13 School of Criminal Justice Grant Activities The School of Criminal Justice (SCJ) has housed two federal grants since 2003, both of which are aimed at addressing crime throughout the western district of Michigan. In association with these initiatives, both the university and the SCJ have been afforded many unique opportunities to build strong ties with local agencies and positively impact the community. Further, the value of being involved with these programs extends beyond the obvious as an established relationship between university researchers, community leaders, and criminal justice practitioners potentially serves each in a separate but significant way. The first, Project Safe Neighborhood (PSN), deploys grant monies to various criminal justice agencies in an effort to address gun violence, and more recently, gang-related crime. Previous PSN initiatives have targeted the investigation, apprehension, and prosecution of federal gun-related cases. In addition, community organizations have utilized PSN funding toward the implementation of programs aimed at raising public awareness of gun violence through education and prevention. Such programs have included adult and juvenile education courses about the impact of gun violence, anti-gang formation, gang reduction, and conflict resolution strategies. Partners affiliated with this initiative across the western federal district of Michigan have included the following organizations: Battle Creek Police Department Benton Harbor Police Department Dickinson County Prosecutor s Office Grand Rapids Community Development Grand Rapids Police Department Ingham County Prosecutor s Office Kalamazoo Department of Public Safety Kalamazoo County Prosecutor s Office Lansing Police Department Michigan State Police Forensics Division Michigan Partnership to Prevent Gun Violence Minority Health Partnership Muskegon County Prosecutor s Office Tri-County Safe Neighborhoods Coalition Upper Peninsula Substance Enforcement Team The second, Operation Weed & Seed, was originally deployed in 1991, with the specific goal of initiating partnerships among local community groups and criminal justice agencies. These partnerships sponsor initiatives designed to address a wide variety of community needs. Past efforts have involved partnering with the Grand Rapids Police Department in tackling law enforcement issues in the areas of drugs, alcohol, prostitution, and juvenile crime. Other initiatives have involved helping atrisk youth learn and practice basic business skills, conducting seminars on Internet Safety for Teens, and providing class funding for at-risk teen parents. This grant program originally provided federal funding for just 18 sites throughout the country. That number has since grown to more than 300 sites throughout the United States; included in that number is the Central City Weed & Seed (Grand Rapids) site, which is housed in the SCJ. Under the direction of Kristine Jaros, this particular site is currently assisting the Baxter neighborhood. Through their association with this program, both the university and the SCJ have been afforded many unique opportunities to build ongoing relationships with many agencies throughout the community. Some of the many partners affiliated with this initiative include: Weeding Partners 17th Circuit Court 61st District Court Bureau of Alcohol, Tobacco, and Firearms (ATF) Drug Enforcement Agency (DEA) Federal Bureau of Investigation (FBI) Grand Rapids Police Department Grand Rapids Public Schools Grandville Police Department Kent County Juvenile Detention Center Kent County Prosecutor s Office Kent County Sheriff s Department Kentwood Police Department Michigan Department of Corrections Wyoming Police Departmentt Seeding Partners Baxter Community Center Baxter Neighborhood Association Eastown Community Association East Hills Council of Neighbors Eastown Ministries Get the Lead Out! Jubilee Jobs! Neland Avenue Christian Reformed Church South East End Neighborhood Association The SCJ has also entered into a partnership with the Michigan Intelligence Operation Center (MIOC). Through grant funding from the United States Department of Homeland Security, Law Enforcement Terrorism Prevention, the SCJ is involved in providing planning and consultant services to the state s Fusion Center in reference to the on-going development of policies, procedures, and operational guidelines for the Michigan Intelligence Operation Center; coordinating the establishment of the MIOC Advisory Board as required by Governor Granholm s executive order; developing, analyzing, and disseminating a survey to all law enforcement agencies in Michigan concerning homeland security and anti-terrorism programs, and the agencies operational readiness. Finally, the SCJ is also involved in providing subject matter expertise in the development and subsequent review of the state s Information Sharing Environment Implementation Plan. Finally, the SCJ, in partnership with Operation Weed & Seed and Dickinson Elementary School, hosted the fifth graders from Dickinson Elementary on June 9, 2006 for the first annual Just Kids Day; a unique anti-bullying program created just for them. This initiative represents one of many established relationships between 22 School of Criminal Justice Annual Report School of Criminal Justice Annual Report 23

14 the community and the university that exists as a result of SCJ s affiliation with this particular grant program. Volunteers, including SCJ faculty, students, and graduates, as well as community leaders, joined to implement the program featuring anti-bullying skits created from stories authored by the fifth graders. According to program organizers, adults often tend to dismiss young people as being just kids, however, this program seeks to highlight young peoples stories including how they experience, understand, and deal with school violence. Following the skits, a Grand Valley graduate spoke to the students about how he was able to overcome school bullying, and they received a guided tour of the Allendale campus before enjoying a pizza party with Grand Valley students and professors. This event provided the opportunity for creating a positive anti-crime program based on student input and initiated a youth-centered justice program that organizers hope to make an annual event. Special Events Hosted by the SCJ March 2007 White Collar Crime (FBI) Seminar April 2007 Asset Forfeiture Training (U.S. Attorney) April 2007 Violent Crimes (FBI) Seminar May 2007 Hate Crimes Seminar (West MI CJ Training Consortium) August 2007 U.S. Attorney General Visit On August 15, 2007 the School of Criminal Justice (SCJ), in partnership with the U.S. Attorney s office, sponsored a training and awareness seminar for criminal justice agencies held on Grand Valley State University s Robert C. Pew campus. This daylong seminar focused on the activities of Project Safe Childhood and Think Before You Post, both Department of Justice programs designed to respond to the increasing need to protect children from computer-facilitated crimes. Specifically, Project Safe Childhood provides funding for investigation and prosecution of such crimes under federal law, while the related efforts of the Think Before You Post campaign are aimed at preventing young females from being victimized by online predators. During the morning session, seminar attendees, including prosecutors, investigators, scholars, and students, were advised on ways to create and foster coordinated efforts to prevent victimization of children in their communities, as addressing these issues requires the collaborative efforts of local, state, and federal law enforcement entities if efforts are to be maximized. Attorney General Alberto Gonzales served as the keynote speaker for the lunch and awards program. History of the School of Criminal Justice 1970s School of Public Service, College of Arts and Sciences began undergraduate program major in Criminal Justice (CJ) Police academy established School of Public Service, College of Arts and Sciences began undergraduate program major in legal administration (LA) Legal administration and criminal justice programs reorganized within the School of Social Thought and Public Affairs (STPA) within the newly formed Division of Social Sciences Legal administration (LA) program renamed as legal studies (LS) The School of Criminal Justice (SCJ) was established to include the West Michigan Regional Criminal Justice Training Center and the legal studies program; SCJ was housed at 25 Commerce Street in Grand Rapids School of Criminal Justice legal studies established as a paralegal program The SCJ supported the development of the West Michigan Criminal Justice Training Consortium (WMCJT) School of Criminal Justice developed a master of criminal justice (M.S.) program School of Criminal Justice moved to the newly built Richard M. DeVos Center on the downtown Robert C. Pew Campus Criminal Justice Education Center (CJEC) established to deliver career development curriculum to law enforcement professionals The SCJ provided consulting for the U.S. Department of Justice, Bureau of Justice Assistance Anti-Terrorist Operations and Training program, establishing an ongoing collaborative relationship Grand Valley President Mark Murray created the Homeland Defense Initiative (HDI) within the SCJ; the Michigan House of Representatives passed a special tribute to the SCJ for its work in counter-terrorism Partnerships with the U.S. Department of Justice and the U.S. Attorney s Office for the Western District of Michigan (WDMI) were established in deploying Project Safe Neighborhoods (PSN) (America s Network Against Gun Violence); The FBI honored Grand Valley President Mark Murray and the SCJ for assistance in counter-terrorism The SCJ began collaboration with the U.S. Department of Justice s Community Capacity Development Office (CCDO) and the U.S. Attorney s Office for the WDMI to support Project Weed & Seed (Garfield Park, Grand Rapids) The SCJ supported the development and deployment of the Michigan Intelligence Operations Center (MIOC); the SCJ received its first grant in excess of one-million dollars to continue to serve the PSN efforts across the WDMI The SCJ began collaboration with the U.S. Department of Justice s CCDO and the U.S. Attorney s Office for the WDMI to support Project Weed & Seed (Central City, Grand Rapids) The SCJ hosted United States Attorney General Alberto Gonzales as a keynote speaker at the Project Child Safe conference The SCJ completed its first million dollar grant initiative (PSN ). 24 School of Criminal Justice Annual Report School of Criminal Justice Annual Report 25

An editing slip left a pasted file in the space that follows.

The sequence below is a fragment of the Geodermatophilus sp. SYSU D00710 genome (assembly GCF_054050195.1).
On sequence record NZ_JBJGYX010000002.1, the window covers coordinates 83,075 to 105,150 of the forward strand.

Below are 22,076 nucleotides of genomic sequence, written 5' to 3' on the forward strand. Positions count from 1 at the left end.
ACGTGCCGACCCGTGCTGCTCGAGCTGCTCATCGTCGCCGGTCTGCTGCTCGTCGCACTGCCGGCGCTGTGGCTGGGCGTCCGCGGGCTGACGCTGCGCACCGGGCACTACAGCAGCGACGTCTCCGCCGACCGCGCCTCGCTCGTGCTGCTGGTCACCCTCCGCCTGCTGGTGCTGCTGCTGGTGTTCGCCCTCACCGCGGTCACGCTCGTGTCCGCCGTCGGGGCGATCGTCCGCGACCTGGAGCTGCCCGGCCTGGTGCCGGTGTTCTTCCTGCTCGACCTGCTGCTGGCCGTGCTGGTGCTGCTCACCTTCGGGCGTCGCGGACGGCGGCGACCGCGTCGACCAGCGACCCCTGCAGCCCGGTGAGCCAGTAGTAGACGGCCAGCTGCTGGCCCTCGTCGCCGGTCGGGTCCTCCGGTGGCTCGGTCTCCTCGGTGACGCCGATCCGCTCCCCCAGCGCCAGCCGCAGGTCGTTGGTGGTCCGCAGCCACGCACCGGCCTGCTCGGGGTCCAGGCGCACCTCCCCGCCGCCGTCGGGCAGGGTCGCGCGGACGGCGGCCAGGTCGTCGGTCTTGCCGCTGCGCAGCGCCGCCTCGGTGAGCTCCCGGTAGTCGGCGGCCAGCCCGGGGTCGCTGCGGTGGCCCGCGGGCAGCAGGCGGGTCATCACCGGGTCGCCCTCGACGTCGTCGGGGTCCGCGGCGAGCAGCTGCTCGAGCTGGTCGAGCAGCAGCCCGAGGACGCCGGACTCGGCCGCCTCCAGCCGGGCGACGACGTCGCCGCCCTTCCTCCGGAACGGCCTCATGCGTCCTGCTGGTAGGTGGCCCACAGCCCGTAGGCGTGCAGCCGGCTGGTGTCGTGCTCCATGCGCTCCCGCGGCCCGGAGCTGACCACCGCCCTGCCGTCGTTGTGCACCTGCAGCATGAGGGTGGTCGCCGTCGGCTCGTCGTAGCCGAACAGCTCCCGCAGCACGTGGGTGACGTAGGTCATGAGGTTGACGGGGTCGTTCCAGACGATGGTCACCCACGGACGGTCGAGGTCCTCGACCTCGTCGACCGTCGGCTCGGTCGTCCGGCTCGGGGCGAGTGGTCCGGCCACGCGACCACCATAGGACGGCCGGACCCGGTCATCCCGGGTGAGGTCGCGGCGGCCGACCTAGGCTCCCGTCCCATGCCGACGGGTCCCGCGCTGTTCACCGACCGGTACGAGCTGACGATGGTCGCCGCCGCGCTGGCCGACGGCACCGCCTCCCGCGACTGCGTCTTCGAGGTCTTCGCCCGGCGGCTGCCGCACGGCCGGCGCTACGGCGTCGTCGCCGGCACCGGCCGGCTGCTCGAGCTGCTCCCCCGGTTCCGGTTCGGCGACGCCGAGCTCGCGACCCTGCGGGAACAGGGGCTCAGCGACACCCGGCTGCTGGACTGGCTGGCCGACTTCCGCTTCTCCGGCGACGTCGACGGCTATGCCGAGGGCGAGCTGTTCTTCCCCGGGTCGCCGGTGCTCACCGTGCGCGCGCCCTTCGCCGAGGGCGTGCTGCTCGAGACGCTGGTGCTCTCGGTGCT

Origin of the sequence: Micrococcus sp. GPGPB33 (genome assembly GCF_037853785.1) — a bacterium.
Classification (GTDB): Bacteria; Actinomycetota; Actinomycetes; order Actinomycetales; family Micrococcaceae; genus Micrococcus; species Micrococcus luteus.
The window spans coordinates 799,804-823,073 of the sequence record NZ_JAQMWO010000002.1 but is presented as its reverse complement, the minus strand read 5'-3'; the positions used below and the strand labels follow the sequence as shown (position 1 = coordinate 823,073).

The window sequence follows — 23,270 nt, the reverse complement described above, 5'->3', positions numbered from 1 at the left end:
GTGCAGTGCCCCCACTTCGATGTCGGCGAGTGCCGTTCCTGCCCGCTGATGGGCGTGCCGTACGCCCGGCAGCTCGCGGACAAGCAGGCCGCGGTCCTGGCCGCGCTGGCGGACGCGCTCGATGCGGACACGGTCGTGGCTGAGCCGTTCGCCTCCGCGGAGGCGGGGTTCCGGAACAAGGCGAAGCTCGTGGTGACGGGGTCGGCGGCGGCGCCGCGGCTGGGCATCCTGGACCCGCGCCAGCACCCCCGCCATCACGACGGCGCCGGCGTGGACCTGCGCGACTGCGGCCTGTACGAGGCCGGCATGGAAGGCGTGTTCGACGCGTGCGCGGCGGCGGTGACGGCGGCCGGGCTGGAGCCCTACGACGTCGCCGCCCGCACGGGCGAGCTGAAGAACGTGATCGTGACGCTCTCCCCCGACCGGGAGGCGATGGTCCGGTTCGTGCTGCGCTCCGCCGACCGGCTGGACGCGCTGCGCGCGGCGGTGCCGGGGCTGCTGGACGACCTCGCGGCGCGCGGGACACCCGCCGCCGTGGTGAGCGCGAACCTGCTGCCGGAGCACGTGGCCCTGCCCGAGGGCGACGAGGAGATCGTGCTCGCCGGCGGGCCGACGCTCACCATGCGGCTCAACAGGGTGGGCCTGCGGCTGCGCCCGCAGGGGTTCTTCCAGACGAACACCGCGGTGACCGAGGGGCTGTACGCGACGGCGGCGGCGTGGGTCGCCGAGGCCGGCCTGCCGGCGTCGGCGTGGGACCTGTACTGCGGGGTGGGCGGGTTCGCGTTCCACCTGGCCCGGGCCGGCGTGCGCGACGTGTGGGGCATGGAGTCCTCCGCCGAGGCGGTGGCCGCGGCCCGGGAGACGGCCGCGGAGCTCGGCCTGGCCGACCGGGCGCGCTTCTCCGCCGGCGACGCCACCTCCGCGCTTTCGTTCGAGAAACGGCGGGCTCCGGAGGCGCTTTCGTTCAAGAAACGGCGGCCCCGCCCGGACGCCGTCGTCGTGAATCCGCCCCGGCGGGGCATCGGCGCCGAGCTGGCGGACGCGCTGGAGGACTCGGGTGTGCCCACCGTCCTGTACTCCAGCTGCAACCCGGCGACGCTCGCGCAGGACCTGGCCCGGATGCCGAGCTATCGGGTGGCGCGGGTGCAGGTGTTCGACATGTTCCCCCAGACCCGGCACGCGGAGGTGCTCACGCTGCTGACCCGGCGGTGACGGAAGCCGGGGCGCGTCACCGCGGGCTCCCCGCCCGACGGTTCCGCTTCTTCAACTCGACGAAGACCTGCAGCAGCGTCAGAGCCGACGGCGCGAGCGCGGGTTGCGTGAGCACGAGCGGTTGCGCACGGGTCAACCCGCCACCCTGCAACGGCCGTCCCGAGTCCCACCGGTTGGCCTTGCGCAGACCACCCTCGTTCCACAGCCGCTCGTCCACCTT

15 School of Criminal Justice Grand Valley State University Grand Rapids, MI Phone: (616) Fax: (616) Printed on Green Seal certified paper containing 30% postconsumer fiber and manufactured with windpower. Grand Valley State University is an affirmative action, equal opportunity institution. It encourages diversity and provides equal opportunity in education, employment, all of its programs, and the use of its facilities. It is committed to protecting the constitutional and statutory civil rights of persons connected with the university. 8/08. Copyright Grand Valley State University 2008